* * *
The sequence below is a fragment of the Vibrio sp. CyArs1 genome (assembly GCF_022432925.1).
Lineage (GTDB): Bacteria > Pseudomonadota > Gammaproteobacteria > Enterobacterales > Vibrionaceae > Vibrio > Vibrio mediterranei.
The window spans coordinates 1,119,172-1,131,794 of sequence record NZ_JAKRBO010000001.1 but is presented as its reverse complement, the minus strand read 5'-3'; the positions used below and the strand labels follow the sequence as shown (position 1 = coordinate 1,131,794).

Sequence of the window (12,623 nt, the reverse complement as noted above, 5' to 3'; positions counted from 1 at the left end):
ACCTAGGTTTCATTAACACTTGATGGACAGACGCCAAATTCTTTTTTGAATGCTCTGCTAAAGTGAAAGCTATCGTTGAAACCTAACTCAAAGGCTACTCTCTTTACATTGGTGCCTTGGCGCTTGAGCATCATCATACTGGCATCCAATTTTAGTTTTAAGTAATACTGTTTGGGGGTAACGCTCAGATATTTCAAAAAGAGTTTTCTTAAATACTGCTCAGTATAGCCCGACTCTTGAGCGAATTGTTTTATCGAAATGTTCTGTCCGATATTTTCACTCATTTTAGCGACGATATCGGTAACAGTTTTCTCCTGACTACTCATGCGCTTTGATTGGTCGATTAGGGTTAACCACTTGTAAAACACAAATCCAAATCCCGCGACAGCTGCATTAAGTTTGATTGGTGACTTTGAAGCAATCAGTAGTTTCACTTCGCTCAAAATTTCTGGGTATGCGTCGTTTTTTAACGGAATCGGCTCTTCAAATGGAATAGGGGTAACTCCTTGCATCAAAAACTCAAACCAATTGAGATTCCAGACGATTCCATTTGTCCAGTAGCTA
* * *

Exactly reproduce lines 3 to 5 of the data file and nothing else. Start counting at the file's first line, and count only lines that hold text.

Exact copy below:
The window spans coordinates 1,119,172-1,131,794 of sequence record NZ_JAKRBO010000001.1 but is presented as its reverse complement, the minus strand read 5'-3'; the positions used below and the strand labels follow the sequence as shown (position 1 = coordinate 1,131,794).

Sequence of the window (12,623 nt, the reverse complement as noted above, 5' to 3'; positions counted from 1 at the left end):
ACCTAGGTTTCATTAACACTTGATGGACAGACGCCAAATTCTTTTTTGAATGCTCTGCTAAAGTGAAAGCTATCGTTGAAACCTAACTCAAAGGCTACTCTCTTTACATTGGTGCCTTGGCGCTTGAGCATCATCATACTGGCATCCAATTTTAGTTTTAAGTAATACTGTTTGGGGGTAACGCTCAGATATTTCAAAAAGAGTTTTCTTAAATACTGCTCAGTATAGCCCGACTCTTGAGCGAATTGTTTTATCGAAATGTTCTGTCCGATATTTTCACTCATTTTAGCGACGATATCGGTAACAGTTTTCTCCTGACTACTCATGCGCTTTGATTGGTCGATTAGGGTTAACCACTTGTAAAACACAAATCCAAATCCCGCGACAGCTGCATTAAGTTTGATTGGTGACTTTGAAGCAATCAGTAGTTTCACTTCGCTCAAAATTTCTGGGTATGCGTCGTTTTTTAACGGAATCGGCTCTTCAAATGGAATAGGGGTAACTCCTTGCATCAAAAACTCAAACCAATTGAGATTCCAGACGATTCCATTTGTCCAGTAGCTA